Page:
02/04/2013 06:07 pm ET Updated Dec 06, 2017

"Do You Miss Me?" Asks Ed Koch as Friends and Foes Weigh His Legacy

I took this photo of a New York City subway stabbing, part of a wave of transit crimes that included Renee Katz, a flutist and student at the New York City High School of Music and Art, who was pushed onto the subway tracks at Eighth Avenue and 50th Street in Manhattan in 1979.


In the wake of eight murders in the subways, then-Mayor Ed Koch flooded subway trains and stations with 800 extra police officers. His transit police chief, Sanford Garelik, assured him that violent incidents in the subways were down, but there were charges that the TA was not being forthcoming with City Hall about the extent of the problem. And then this stabbing, in a midtown subway at midday, with police around. It was the breaking point for Ed Koch and Sanford Gerelik, a former mayoral candidate and city councilman. As the newspaper headline read:"Koch tells Gerelik: I Want Honest Subway Figures." Koch would remove Garelik not by firing him, but by moving the entire NYC transit police department to be under the control of the New York City police department, which was more effective in keeping riders safe.

I thought about this while watching the extraordinary interview Koch gave to The New York Times, that was to be released upon his death as part of the Times' "The Last Word" video series that videotapes self-obits from prominent persons. Koch tells an almost identical story to the TA situation about the city budget, and how when he was mayor he fought to get accurate fiscal figures from his staff when the city was nearly bankrupt, and then took immediate action to shore up the city finances.

These stories raise the obvious issue of the AIDS controversy, the details of which the Times now famously left out of its first 5,500 word Koch obit yesterday, and then clumsily added to the article with three new paragraphs, which among other things, refer to the "hundreds of New Yorkers" affected by AIDS, while, in fact, 100,000 New Yorkers have died from it to date. The Times "The Last Word" video, however, fails to mention the word AIDS even once, saying that the only black mark on Koch's 12-year term as mayor was the Donald Manes/Sheldon Silver corruption scandal, which kicked up a lot of dust and included Manes' suicide, but fell short of tainting Koch.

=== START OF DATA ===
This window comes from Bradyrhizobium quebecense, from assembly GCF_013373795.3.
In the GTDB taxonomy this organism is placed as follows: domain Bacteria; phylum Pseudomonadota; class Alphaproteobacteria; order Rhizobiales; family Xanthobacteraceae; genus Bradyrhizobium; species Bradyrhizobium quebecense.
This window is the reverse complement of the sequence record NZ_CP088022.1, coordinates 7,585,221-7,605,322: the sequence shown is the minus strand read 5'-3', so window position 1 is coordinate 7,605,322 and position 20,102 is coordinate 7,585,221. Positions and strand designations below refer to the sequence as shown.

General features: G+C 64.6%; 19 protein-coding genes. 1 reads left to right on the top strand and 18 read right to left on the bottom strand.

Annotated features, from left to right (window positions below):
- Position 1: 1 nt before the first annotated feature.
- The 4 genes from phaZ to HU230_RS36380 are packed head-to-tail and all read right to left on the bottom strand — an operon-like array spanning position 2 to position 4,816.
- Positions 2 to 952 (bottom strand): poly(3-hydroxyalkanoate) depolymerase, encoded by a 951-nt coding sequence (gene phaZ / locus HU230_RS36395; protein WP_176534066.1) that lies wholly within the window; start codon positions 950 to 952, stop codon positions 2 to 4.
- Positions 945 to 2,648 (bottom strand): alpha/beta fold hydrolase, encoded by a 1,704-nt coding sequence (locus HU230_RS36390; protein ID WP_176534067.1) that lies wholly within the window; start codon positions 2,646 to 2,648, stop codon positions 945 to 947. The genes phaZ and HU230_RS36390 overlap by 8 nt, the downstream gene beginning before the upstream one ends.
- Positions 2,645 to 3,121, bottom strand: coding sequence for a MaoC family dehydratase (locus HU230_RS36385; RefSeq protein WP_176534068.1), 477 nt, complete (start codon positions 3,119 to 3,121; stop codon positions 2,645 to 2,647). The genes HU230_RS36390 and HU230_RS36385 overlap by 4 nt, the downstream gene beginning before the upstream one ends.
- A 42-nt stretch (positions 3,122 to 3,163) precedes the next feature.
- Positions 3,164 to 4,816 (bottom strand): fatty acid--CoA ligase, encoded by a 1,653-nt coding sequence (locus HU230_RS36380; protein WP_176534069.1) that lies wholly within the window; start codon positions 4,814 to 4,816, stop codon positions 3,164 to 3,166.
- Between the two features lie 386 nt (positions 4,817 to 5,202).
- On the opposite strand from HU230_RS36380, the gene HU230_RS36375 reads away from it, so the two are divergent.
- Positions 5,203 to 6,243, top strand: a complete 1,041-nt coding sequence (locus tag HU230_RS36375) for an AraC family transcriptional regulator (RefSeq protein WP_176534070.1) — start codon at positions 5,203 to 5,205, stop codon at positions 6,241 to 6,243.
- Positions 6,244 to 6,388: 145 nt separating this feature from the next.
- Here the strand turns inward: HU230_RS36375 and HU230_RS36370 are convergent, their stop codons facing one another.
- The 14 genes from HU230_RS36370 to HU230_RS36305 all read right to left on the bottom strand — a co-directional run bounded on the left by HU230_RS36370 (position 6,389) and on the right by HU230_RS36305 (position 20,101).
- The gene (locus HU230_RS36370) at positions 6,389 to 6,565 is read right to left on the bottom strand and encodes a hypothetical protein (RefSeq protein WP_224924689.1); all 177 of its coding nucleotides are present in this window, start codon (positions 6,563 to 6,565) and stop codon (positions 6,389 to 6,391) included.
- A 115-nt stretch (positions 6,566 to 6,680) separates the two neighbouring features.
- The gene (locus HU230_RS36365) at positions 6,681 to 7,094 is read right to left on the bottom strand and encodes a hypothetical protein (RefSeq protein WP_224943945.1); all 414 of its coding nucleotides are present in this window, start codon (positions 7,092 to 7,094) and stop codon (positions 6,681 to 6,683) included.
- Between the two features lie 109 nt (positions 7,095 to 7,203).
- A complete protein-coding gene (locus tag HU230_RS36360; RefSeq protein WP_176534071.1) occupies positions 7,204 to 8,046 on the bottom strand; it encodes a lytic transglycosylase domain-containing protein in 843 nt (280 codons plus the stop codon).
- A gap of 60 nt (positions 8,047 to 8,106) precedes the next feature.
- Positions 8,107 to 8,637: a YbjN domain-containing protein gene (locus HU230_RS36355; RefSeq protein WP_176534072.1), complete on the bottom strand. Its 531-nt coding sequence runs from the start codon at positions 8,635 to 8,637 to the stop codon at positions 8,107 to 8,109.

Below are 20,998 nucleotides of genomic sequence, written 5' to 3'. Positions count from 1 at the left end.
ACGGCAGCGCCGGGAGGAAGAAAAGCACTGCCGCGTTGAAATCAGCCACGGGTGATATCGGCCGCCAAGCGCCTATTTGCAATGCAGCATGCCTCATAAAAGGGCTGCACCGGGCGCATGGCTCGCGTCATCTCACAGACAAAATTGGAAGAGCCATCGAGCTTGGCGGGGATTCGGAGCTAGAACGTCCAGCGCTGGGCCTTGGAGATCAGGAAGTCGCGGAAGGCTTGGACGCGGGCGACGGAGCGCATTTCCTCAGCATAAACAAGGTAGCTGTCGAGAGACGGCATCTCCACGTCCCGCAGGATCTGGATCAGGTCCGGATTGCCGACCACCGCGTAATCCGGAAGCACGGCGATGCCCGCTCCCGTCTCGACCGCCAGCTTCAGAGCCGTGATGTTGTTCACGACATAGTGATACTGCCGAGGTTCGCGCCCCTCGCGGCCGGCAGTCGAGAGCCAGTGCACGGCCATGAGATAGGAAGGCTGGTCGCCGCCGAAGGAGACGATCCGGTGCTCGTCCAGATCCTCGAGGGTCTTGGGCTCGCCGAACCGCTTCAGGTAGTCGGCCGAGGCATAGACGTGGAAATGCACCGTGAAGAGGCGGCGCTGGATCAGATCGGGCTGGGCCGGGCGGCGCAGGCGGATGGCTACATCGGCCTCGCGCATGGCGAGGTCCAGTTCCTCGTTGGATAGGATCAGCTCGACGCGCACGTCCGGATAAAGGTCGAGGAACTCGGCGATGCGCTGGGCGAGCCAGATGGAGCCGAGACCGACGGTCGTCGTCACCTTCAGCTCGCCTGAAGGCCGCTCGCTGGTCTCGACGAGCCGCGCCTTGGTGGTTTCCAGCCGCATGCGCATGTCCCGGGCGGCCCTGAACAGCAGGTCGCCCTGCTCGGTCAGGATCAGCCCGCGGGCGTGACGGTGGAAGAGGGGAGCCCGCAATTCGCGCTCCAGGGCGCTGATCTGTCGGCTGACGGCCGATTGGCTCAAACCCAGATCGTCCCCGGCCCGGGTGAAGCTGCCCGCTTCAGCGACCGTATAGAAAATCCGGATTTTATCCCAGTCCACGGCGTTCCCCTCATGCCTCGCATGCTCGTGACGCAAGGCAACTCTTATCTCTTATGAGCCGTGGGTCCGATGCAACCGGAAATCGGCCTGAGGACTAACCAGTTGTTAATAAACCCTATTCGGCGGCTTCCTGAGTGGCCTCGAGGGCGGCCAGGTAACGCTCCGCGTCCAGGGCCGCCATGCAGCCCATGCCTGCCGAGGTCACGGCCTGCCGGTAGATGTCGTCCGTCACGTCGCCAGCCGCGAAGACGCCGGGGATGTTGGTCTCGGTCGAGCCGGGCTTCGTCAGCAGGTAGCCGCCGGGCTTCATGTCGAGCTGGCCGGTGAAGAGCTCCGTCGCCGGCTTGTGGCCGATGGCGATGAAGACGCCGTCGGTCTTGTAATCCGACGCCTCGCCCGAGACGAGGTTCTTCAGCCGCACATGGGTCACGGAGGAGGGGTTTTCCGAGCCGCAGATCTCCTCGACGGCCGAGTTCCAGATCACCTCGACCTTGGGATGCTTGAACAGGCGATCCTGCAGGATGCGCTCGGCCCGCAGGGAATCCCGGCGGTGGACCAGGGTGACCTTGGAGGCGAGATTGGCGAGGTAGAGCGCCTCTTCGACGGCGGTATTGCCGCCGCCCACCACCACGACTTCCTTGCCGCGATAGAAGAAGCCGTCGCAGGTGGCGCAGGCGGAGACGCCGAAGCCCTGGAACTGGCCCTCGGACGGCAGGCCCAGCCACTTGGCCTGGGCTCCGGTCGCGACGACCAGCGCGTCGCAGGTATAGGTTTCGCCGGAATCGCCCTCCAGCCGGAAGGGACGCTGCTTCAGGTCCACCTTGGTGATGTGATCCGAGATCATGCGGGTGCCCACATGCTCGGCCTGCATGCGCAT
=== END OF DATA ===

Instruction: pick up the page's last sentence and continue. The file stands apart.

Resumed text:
With Ed Koch's death, there are those who criticize him as evil for his failure to act on AIDS during the painful era now memorialized in David France's brilliant documentary How to Survive a Plague, and there are others who object to criticism being piled on an essentially honorable person in death. Likely, the true measure of Ed Koch is somewhere in the middle. But it leaves you wondering, what the course of the city, which lost 100,000 largely young men --many with great and bright futures ahead of them, and the country, which has lost more than 600,000 people to AIDS since the epidemic started, according to the CDC -- would have been, and who those lives would have touched and what they would have accomplished, had Ed Koch sounded the alarm and demanded answers in the early 1980s to what was called the mysterious "Gay Cancer" that was sweeping through New York taking lives. The Times' video interview also leaves one wondering the extent to which Koch's personal life may have played a role in his AIDS response or lack of it. In the interview, Koch recounts his reaction to the infamous Mario Cuomo for mayor posters bearing the homophobic slogan "Vote for Cuomo, Not the Homo" that appeared on Queens Boulevard when Koch ran against Cuomo for mayor in 1977. Koch in the interview said his response to the slur was to say his personal life was "none of your ficking business." But given the stakes, the speculation will always remain regarding the extent to which Koch's personal life might have influenced his public response to the AIDS crisis.

In the end, one has to believe that Koch, ever provocative as an attorney, community organizer, and politician, and later as the host of People's Court, radio host and movie reviewer, would relish the controversy that his death and its coverage has produced. The Times' video, hauntingly, begins with a clip of Koch, smugly posing the question to friends and foes alike, "Do you miss me?"